It never ends, really. Months of preparation have gone into Mehaffey Farm’s next intensive phase — the planting. It’s the most physically demanding (and truthfully, enjoyable) time at the farm. It will go from now until mid-June, when the bulk of the crops go into the ground. After that, succession planting continues all summer.
Let’s call this next phase the Mehaffey Marathon, which this year began officially on April 19, Boston Marathon, and Patriot’s Day, the day the first seeds and plants went into the ground. It was a picture-perfect day for working outdoors. Sunny, breezy and cool, but we were peeling down to t-shirts by early afternoon.
Since January, the work for me has been more sedentary, tending to the million-and-one details of starting a new business: ordering seeds and supplies, setting up systems, creating marketing materials, conducting correspondence. The men have been more active: tinkering with tractors and equipment, clearing trees, and building signs. I welcome this change of pace, and appreciate the strength and good health this life brings us.
It feels really great to get back to the physical aspects of farming. I call it “Farm Fit,” a workout that involves every single muscle group and range of motion possible. Who needs to go to the gym, when the day begins hoisting 50 lb. bags of soil into the truck at the garden center?
Bill and Michael hooked up the tractor and began harrowing compost into the strawberry and melon beds. More than 200 strawberry crowns were waiting to be put into the ground. Mike, Richie and I began hoeing up the raised beds to accommodate the new plants. Bill tried to work the ground where potatoes are going this year, but after getting the tractor briefly stuck, decided to wait a bit. Ross and Bill harrowed and composted the main garden, at least the parts dry enough to be worked. Peas must be planted! Those will go in later this week. Potatoes will go (hopefully,) in next week.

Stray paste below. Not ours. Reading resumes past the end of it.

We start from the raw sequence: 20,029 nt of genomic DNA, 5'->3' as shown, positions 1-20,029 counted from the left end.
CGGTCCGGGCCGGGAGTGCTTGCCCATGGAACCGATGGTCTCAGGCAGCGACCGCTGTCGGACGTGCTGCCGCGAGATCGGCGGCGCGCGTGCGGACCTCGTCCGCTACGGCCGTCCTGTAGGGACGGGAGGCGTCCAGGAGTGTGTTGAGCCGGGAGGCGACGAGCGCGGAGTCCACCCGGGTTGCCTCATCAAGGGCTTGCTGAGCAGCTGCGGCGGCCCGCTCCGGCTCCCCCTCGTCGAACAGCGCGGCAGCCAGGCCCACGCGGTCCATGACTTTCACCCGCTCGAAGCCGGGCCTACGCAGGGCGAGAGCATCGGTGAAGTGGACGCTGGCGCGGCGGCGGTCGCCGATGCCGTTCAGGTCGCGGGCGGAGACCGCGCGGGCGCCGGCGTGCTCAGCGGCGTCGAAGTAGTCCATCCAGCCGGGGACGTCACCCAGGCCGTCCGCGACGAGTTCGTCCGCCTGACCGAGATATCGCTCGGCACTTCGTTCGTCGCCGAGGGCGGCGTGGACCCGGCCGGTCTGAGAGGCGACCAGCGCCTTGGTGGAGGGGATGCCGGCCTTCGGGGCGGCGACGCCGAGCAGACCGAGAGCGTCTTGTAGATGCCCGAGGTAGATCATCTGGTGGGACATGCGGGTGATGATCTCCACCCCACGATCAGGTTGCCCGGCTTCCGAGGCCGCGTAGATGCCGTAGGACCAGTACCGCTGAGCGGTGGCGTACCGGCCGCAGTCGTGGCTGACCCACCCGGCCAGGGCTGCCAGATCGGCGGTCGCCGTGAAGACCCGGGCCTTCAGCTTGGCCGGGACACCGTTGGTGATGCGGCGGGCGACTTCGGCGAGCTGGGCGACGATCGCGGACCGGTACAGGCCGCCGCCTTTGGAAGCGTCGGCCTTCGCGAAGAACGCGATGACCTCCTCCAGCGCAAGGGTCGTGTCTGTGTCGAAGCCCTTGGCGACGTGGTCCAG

Charger thinks that getting Rich to throw a stick is farm work…
- One task leads to another…By late afternoon, we had hooked up the irrigation. We stepped back to admire our work: briefly.
As dusk began to fall, Ross, Michael and Rich started fencing in a new area for the chickens to browse. Our goal this year is to free range our birds as much as possible, without allowing them to eat the garden and surrounding lawns! Chickens are amazing cultivators. Before the asparagus came up, we herded a dozen or so into a fenced area created around the bed, where they accomplished most of our weeding! We’ve now moved them to a weedy, brambly area next to the barn. Within a week, they’ll have cleared it to the dirt!
The day ended after dark. Bill fired up the grill and we cooked a huge feast devoured by hungry farmers!